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There’s more celebrating to be had.  S.Smith will be touring San Antonio, Austin, and Dallas before she heads back to Oregon; and HPB Humble will be giving away reusable bags to the first 25 customers Tuesday morning.  Next Saturday (HPB Humble) there will also be a seed presentation by the Mercer Arboretum volunteers!

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Earth Day Reading With Little People

April 17, 2014 at 11:33 pm (Education, Reviews) (, , , , , , , , , , , , , , , )

The Weekly Low Down on Kids Books – selected by The Kiddo

Holiday reading with preschoolers can actually be quite fun.  Although most people are doing a lot of Easter books, we’ve spent our focus on nature, enjoying spring, and covering the catechism this week.  Easter bunnies and egg hunting a thing on hold for now.

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Our daily go to during any season tends to be Cat in the Hat Learning Library and Magic School Bus books.  We love these.  They are highly educational and should be included in any homeschool student’s arsenal.  Kiddo goes back and forth on which of the two she likes best.  (A lot of times it’s Cat in the Hat Learning Library before bed and during day light hours it’s all about Magic School Bus.)

Life Cycles books are also great to read through when seedlings are popping out of the ground and butterflies are flitting from flower to flower.  It’s nice to read through the book and then step out into nature and see how much we can find in the woods that resembles what we’ve just read.

Because it’s Earth Day season (the actual day is April 22nd, which falls on a Tuesday this year), we’ve been reading up on conservation and organic gardening.  Of course, that also means that I’m letting my three year old water my tomatoes and walk in my garden.  It’s a learning experience for her and a letting go experience for me.

That’s why the woods being by the house is best for us.  It’s where I can really let her go and frolic and be herself.

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When we get to the open fields she gets to pick as many flowers as she wants.

P1010629Whether you want to make it part of your normal routine or you’re just celebrating Earth Day, check out kiddo’s favorite books and find a good outdoor park this weekend.  The fresh air and sunshine is amazing.

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Bouquet of Color

March 7, 2014 at 11:40 pm (Education) (, , , , , , , , , , , , , , , , , , , )

Revisiting…

dirt

Title:  I Love Dirt!

(52 Activities to help you and your kids discover the wonders of nature)

Today, we went for a much needed walk in the woods.  When the weather is nice, we’re out there five days a week.  When the weather is too hot to be nice, we’re out there four days a week.  When the weather is obnoxiously freezing cold, wet, and completely unnatural to a born and bred Texan, we hide indoors and rock back and forth holding our hot coffee and teas.  Well, not quite, but close.  We actually sit by the window and watch the birds eat bits of things we’ve left in the yard, name the squirrels that live in the trees out back, and read stories by the fire burning in the fireplace.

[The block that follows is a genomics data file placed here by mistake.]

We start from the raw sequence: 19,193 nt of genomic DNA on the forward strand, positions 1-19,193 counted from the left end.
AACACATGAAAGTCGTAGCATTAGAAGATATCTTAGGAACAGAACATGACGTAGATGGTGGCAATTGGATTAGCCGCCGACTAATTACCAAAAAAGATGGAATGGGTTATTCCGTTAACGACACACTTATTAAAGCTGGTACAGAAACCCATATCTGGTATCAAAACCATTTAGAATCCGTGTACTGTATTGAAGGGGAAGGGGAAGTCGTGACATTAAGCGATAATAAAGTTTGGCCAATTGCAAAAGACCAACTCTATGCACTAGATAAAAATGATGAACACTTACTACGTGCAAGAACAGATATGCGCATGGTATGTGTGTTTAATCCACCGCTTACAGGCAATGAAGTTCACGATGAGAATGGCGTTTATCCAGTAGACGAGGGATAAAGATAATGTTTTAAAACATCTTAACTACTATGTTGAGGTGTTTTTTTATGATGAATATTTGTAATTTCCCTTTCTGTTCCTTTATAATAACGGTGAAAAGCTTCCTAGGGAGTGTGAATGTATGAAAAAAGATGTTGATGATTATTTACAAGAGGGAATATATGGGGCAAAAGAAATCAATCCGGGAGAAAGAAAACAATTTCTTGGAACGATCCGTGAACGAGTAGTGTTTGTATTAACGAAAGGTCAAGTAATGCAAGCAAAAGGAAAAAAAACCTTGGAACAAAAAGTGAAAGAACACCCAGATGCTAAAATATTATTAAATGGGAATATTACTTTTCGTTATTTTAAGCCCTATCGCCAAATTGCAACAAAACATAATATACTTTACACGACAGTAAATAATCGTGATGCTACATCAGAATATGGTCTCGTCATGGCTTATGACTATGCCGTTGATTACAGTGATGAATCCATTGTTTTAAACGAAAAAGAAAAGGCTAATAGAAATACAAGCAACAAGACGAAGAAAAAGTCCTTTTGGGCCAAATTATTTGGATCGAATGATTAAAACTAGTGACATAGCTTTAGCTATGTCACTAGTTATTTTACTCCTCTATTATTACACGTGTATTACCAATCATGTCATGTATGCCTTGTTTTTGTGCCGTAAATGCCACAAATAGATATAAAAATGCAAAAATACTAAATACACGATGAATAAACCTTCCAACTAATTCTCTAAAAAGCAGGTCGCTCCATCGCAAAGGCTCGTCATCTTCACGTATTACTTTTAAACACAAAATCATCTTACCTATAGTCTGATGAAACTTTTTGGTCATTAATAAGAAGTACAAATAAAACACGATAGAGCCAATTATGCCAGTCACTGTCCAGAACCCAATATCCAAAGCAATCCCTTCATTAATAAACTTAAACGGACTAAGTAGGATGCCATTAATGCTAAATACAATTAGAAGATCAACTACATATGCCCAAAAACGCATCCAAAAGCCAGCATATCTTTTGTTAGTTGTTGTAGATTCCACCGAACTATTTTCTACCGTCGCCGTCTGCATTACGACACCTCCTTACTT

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Today, the sun was out for a bit.  It wasn’t quite so cold.  We needed the woods and we needed it bad.  There was cheering involved.

So, we loaded up our trustee going out bag and went for a trek.  Tucked inside was our copy of I Love Dirt and as soon as we hit the trails we read from chapter two: Bouquet of Color.

Bouquet of Color is an exercise in finding flowers and identifying how many colors we can see.  It’s a purely natural I Spy game.

P1010201   We discovered more flowers we would call purple than I would have supposed.  Lots of purple field pansies, baby blue eyes (that look more purple than blue), and even some butterfly peas.  We saw a lot of pointed phlox, but that is categorically considered a ‘red’ wildflower… so maybe we’re a little colorblind because they looked pinkish purple to us.

Of course, there was a lot of yellow in the form of dandelions, but not as many as I would have guessed.   We found a lot of dewberry patches sporting their telling white blooms, and took note of where they were so we could come forage berries come summer.  Yet, tt seemed Kiddo was still shouting “I see purple!” more than any other phrase.

P1010203We were pretty excited about the blossoms on this tree.  See what they look like up close.  Anyone know what it is?

Click this photo to find out…

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Sometimes on the trail we get distracted from whatever task is at hand and just enjoy ourselves.  Here she said, “I want to put the sun in my mouth!” I couldn’t resist snapping that picture.